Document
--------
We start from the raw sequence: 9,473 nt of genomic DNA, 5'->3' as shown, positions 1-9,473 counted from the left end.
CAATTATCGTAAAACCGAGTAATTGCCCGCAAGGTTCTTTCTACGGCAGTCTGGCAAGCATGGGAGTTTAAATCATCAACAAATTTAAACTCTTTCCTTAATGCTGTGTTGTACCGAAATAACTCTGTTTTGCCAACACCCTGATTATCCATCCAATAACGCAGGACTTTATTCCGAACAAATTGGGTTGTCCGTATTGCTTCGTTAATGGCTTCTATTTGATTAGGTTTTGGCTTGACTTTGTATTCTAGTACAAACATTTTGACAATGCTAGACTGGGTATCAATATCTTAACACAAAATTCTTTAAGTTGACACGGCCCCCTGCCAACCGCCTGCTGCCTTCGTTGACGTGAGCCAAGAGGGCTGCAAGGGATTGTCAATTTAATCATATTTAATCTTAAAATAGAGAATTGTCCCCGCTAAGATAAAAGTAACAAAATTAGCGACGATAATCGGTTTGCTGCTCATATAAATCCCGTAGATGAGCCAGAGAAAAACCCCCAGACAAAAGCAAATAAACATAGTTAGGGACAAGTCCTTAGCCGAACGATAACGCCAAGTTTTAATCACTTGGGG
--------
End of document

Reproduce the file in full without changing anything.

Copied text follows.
We start from the raw sequence: 9,473 nt of genomic DNA, 5'->3' as shown, positions 1-9,473 counted from the left end.
CAATTATCGTAAAACCGAGTAATTGCCCGCAAGGTTCTTTCTACGGCAGTCTGGCAAGCATGGGAGTTTAAATCATCAACAAATTTAAACTCTTTCCTTAATGCTGTGTTGTACCGAAATAACTCTGTTTTGCCAACACCCTGATTATCCATCCAATAACGCAGGACTTTATTCCGAACAAATTGGGTTGTCCGTATTGCTTCGTTAATGGCTTCTATTTGATTAGGTTTTGGCTTGACTTTGTATTCTAGTACAAACATTTTGACAATGCTAGACTGGGTATCAATATCTTAACACAAAATTCTTTAAGTTGACACGGCCCCCTGCCAACCGCCTGCTGCCTTCGTTGACGTGAGCCAAGAGGGCTGCAAGGGATTGTCAATTTAATCATATTTAATCTTAAAATAGAGAATTGTCCCCGCTAAGATAAAAGTAACAAAATTAGCGACGATAATCGGTTTGCTGCTCATATAAATCCCGTAGATGAGCCAGAGAAAAACCCCCAGACAAAAGCAAATAAACATAGTTAGGGACAAGTCCTTAGCCGAACGATAACGCCAAGTTTTAATCACTTGGGG